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One Man's Opinion - Keeping the menu fresh is a challenge these days

Peter Redmayne
Peter Redmayne
September 01, 2005

So what’s new?” That’s what a friend, the VP of purchasing for a successful restaurant company, asked me late this summer. His chefs were bugging him. They were looking for some new seafood items to put on their menu.

He had been scratching his head for a while, and now he wanted me to scratch mine.

He’s been in his job a long time, so we have some history. Back in the mid-1980s, when farmed salmon from Norway first showed up, some of his Seattle restaurants jumped to put it on the menu.

I was eating at one of his establishments, where the fish was described on the fresh sheet as “Norwegian-Fed King Salmon.” I called him and gave him a hard time.

“First, it’s not king salmon,” I told him. “Second, salmon won’t eat Norwegians.”

That was back in the days when seafood restaurants were just starting to use fresh sheets. A good fresh sheet was essential to show that you were serious about seafood. Almost everything on the sheets was new, and chefs were excited.

Orange roughy, blacktip shark, opah, Chilean sea bass, ahi, mahi, redfish, monkfish, amberjack, marlin — even barracuda started showing up on fresh sheets.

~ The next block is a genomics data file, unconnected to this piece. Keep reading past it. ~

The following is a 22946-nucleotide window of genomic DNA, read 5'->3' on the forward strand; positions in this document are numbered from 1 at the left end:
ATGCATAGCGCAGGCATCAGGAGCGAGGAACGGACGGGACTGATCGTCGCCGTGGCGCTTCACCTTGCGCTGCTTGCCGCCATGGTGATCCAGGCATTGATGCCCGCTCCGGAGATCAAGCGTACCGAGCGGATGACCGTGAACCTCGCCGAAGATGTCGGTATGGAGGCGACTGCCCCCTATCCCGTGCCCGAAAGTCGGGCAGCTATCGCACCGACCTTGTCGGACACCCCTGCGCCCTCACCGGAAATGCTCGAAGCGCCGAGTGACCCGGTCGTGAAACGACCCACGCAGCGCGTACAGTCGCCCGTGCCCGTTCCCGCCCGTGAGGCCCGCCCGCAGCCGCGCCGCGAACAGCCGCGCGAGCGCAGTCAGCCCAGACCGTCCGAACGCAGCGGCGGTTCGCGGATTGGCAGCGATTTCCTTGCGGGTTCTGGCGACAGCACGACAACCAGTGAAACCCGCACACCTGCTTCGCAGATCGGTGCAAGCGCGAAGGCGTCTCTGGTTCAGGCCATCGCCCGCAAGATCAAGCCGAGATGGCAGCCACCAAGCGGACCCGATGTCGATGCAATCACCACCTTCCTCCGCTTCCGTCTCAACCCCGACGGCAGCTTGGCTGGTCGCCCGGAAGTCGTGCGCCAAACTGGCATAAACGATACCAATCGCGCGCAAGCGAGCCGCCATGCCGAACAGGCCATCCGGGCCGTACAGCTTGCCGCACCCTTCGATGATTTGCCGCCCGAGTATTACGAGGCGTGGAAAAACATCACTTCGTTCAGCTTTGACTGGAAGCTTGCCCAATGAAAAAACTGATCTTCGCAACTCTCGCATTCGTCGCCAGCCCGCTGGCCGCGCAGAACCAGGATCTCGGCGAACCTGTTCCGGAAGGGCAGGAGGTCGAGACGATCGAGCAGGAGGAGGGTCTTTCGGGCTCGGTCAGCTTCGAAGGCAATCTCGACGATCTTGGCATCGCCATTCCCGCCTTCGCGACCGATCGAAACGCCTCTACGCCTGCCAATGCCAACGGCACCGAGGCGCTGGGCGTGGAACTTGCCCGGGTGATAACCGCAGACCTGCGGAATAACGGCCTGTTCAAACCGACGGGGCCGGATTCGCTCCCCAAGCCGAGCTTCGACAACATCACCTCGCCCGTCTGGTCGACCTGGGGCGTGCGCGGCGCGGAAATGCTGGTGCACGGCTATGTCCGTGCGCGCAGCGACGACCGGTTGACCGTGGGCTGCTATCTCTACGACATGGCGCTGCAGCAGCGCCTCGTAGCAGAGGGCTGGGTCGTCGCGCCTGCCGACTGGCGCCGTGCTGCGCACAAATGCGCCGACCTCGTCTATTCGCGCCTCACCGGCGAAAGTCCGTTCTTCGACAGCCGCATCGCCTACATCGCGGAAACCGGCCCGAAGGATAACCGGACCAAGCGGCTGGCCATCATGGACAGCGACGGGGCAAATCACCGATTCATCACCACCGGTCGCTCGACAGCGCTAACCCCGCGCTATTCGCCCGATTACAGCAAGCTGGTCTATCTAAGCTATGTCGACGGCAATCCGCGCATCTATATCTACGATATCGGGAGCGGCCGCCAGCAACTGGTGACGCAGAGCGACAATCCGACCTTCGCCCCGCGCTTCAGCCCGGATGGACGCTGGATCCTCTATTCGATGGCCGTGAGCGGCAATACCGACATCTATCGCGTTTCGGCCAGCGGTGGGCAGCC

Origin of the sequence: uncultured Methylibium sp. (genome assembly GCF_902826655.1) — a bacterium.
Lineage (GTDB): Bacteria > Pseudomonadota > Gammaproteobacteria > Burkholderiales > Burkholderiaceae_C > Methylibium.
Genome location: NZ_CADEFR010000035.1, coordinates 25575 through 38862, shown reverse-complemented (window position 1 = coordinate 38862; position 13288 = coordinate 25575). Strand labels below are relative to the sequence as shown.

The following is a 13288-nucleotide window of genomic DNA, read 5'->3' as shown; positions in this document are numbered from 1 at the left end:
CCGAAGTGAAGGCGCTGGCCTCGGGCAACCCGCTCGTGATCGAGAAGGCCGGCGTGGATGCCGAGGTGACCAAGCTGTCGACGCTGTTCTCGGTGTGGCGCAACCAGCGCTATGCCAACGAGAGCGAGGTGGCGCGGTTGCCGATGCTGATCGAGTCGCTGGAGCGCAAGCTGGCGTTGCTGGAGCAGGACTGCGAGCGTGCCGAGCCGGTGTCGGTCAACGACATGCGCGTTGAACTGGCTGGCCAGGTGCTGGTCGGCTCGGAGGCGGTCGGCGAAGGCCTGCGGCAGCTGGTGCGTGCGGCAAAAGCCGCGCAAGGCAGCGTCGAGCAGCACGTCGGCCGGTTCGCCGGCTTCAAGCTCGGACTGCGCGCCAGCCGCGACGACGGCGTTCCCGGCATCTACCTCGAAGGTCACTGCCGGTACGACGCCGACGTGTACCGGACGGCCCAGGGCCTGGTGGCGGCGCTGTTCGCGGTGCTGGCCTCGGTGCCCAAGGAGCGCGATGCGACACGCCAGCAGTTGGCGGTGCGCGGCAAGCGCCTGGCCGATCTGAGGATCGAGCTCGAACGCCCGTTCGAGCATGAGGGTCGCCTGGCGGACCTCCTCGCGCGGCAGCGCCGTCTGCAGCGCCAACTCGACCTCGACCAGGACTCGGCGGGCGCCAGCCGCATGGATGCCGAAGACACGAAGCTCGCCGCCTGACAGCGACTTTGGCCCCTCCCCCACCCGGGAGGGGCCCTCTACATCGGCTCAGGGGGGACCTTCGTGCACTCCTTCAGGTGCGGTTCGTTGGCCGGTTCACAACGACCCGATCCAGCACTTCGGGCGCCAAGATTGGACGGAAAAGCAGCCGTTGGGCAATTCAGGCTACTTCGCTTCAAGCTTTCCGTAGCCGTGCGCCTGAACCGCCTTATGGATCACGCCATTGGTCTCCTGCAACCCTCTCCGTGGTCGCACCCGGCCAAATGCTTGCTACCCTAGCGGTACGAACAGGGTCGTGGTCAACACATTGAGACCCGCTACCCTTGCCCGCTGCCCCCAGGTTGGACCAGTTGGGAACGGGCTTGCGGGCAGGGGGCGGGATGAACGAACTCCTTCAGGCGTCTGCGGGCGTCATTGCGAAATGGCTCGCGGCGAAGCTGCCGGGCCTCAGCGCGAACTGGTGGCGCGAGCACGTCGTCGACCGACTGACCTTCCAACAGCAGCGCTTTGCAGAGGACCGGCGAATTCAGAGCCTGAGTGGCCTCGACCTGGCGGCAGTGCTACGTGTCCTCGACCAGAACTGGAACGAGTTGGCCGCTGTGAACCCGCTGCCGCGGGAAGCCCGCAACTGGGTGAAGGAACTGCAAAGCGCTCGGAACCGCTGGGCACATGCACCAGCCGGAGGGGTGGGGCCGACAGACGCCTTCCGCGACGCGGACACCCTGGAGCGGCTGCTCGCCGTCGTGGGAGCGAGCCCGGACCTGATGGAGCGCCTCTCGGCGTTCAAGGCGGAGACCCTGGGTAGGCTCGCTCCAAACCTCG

Twenty years later, most of the same fish species are still on menus, and they’re hardly new. So what is new? What’s the next big thing?

Cobia is one fish that’s getting a lot of attention now. Also called ling or king blackfish, cobia have a lot going for them. They grow to almost 10 pounds in less than a year (salmon take up to three years), so the economics look good.

Their meat looks and tastes a lot like mahimahi and they make excellent sashimi.

While cobia is starting to trickle in from a few farms in the Caribbean and Southeast Asia, it’ll still be awhile before production is ramped up to the point where it’s widely available.

In the meantime, there aren’t a lot of other new fish on the horizon, I told my friend. He agreed.

But that doesn’t mean chefs and restaurateurs can’t find ways to put new energy into their menus. New, more exotic preparations are one way.

The types of seafood people eat are still highly regionalized, which gives chefs an opportunity to introduce finfish and shellfish species as well as cuisines. This approach has kept the menu interesting for a number of restaurants, including Seattle’s Coastal Kitchen, which features a new regional cuisine and seafood items each month (this August it was Puerto Rican food).

So why not take a chance on softshell clams in Seattle? Fresh Dungeness crab in Boston? Black cod in Miami? Haddock in L.A.?

It’s easy to say that consumers like to stick with the tried and true when it comes to seafood. But that wasn’t the case 20 years ago, and it’s not true today.

All it takes is a bit more work and a lot more imagination.

Finding something new is just not quite as easy as it used to be.
 

August 2005 - SeaFood Business 

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